originally posted at https://canmom.tumblr.com/post/159097...
Our camera matrix
As discussed at the end of the last one, the vertices of a model must be transformed by the model-view-perspective, or camera, matrix to place them in clip space.
What information do we need to generate the camera matrix?
- the rotation of the model
- the displacement of the model from the origin
- the rotation of the camera
- the displacement of the camera from the origin
- parameters to define the perspective matrix, which with GLM, consist of:
- the vertical field of view in radians
- the aspect ratio
- the distance to the near clipping plane
- the distance to the far clipping plane
As it happens the example code for GLM involves calculating a camera matrix. So let’s have a look at how they do it.
This doesn’t allow an arbitrary camera direction, but rather requires that it’s pointed at the origin.
The function effectively takes three float parameters: the distance the camera is moved from the origin, and two angles to determine the direction from the origin.
First, it generates a perspective projection matrix with a 45 degree vertical FOV, a 4:3 aspect ratio, a near clipping plane at distance 0.1, and a far clipping plane at distance 100.
Then it generates a translation matrix to move everything in the -z direction by the amount Translate, equivalent to moving the camera by Translate in the +z direction. The openGL perspective projection matrix assumes the camera is pointing in the -z direction, which is exactly what we want. Note that the GLM functions don’t simply generate a matrix, but apply the translation to an existing matrix - in this case, the identity matrix.
Next, it rotates this matrix around the x axis, and then the y axis. Since this rotation is applied after the translation, this in effect moves the camera around the origin as well as changing which way it is pointing.
Finally, a model matrix is generated. In this example, it simply downscales the model to half the size.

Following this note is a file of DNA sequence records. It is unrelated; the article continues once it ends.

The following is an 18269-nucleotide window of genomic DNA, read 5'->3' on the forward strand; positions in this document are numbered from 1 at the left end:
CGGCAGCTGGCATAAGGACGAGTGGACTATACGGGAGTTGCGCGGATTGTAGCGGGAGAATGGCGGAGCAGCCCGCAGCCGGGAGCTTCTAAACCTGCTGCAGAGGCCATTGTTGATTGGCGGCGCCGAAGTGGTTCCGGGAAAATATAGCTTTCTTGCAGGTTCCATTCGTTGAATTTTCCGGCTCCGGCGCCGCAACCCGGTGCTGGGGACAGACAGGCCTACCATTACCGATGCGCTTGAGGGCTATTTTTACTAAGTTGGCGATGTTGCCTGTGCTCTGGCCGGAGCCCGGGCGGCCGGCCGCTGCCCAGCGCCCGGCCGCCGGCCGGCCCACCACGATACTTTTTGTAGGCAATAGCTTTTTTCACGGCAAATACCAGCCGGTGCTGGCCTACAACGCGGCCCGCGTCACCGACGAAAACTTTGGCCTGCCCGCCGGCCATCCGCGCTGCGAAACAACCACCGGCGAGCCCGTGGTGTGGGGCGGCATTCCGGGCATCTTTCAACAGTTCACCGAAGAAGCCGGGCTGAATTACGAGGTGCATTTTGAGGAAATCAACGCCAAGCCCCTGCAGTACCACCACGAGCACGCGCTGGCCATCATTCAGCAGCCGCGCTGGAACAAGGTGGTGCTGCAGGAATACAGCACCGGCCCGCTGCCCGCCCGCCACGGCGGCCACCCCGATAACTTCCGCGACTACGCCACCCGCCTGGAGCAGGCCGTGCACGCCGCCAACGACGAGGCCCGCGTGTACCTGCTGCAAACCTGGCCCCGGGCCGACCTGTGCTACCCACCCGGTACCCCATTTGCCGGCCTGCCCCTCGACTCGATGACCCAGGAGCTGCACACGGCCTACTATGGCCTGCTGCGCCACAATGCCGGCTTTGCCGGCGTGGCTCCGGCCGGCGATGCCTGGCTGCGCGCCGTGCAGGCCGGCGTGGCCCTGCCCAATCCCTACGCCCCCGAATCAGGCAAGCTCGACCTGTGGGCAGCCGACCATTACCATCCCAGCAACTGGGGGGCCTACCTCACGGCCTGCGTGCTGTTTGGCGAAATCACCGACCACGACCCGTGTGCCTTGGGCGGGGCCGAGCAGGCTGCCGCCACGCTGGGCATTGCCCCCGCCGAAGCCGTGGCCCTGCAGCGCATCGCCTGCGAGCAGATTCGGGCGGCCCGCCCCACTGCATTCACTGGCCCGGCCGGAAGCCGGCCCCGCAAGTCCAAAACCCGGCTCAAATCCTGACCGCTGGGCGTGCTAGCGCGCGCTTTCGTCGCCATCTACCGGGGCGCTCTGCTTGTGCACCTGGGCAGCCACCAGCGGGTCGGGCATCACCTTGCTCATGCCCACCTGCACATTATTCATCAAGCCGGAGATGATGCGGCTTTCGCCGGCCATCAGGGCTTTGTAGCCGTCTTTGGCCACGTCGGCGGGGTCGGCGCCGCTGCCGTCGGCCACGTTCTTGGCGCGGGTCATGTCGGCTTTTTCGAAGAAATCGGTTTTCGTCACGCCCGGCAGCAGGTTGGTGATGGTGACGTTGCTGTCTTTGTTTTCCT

For the return value, the three matrices are multiplied together in an order such that the model matrix is applied, then the view matrix, then the perspective projection matrix.
What about my rasteriser? To be fully general, I would need to rotate the model and camera arbitrarily, translate them in an arbitrary direction, and take arbitrary parameters for the perspective matrix. That’s probably overkill - we can write a more general algorithm later. Instead, let’s have the camera orbit the geometry at a fixed distance, and we’ll just use hardcoded numbers for the parameters. So all we need is the angle.
The function will follow basically the same lines as the example, but we don’t need a model matrix, nor am I going to rotate the camera around the y axis. For clarity, I’m initialising the view matrix as an identity matrix, and the compiler will handle optimising this.
Let’s check it works
I’ll add a simple function to print out the values of a mat4, so we can make sure we’re getting the kind of matrix we expect.
GLM matrices are indexed first by selecting a column, then a row, as in the OpenGL Shader Language. This is, confusingly, opposite the order we index matrices in mathematical writing. In other words, matrix[j][i] in code refers to matrix component \(M_ij\).
So a simple function to print a matrix to the standard output (I tried to do it to an arbitrary output stream but apparently passing cout as an ostream reference isn’t the right way to do it):
Then I inserted it in a bunch of points in the matrix calculation.
Result for one radian rotation:
The first of these is recognisably a perspective matrix - the last row being 0,0,-1,0 is a dead giveaway since that puts a vertex’s z coordinate into its w coordinate. The other parameters all look plausible.
The second is clearly a translation matrix, just as ordered. And the third is the product of a translation matrix with a rotation matrix. (I can’t tell if the matrix is correct for one radian of rotation just by looking, but it looks plausible). Perfect :)
For completeness, when we multiply those matrices together, we get this matrix:
The next step is to transform the coordinates into clip space. This can be done by multiplying each point by the camera matrix.
(Though this isn’t really a lot of progress today, I got pretty distracted, and I kind of need to stop now. Tomorrow, though, I hope I can write the actual shading code.)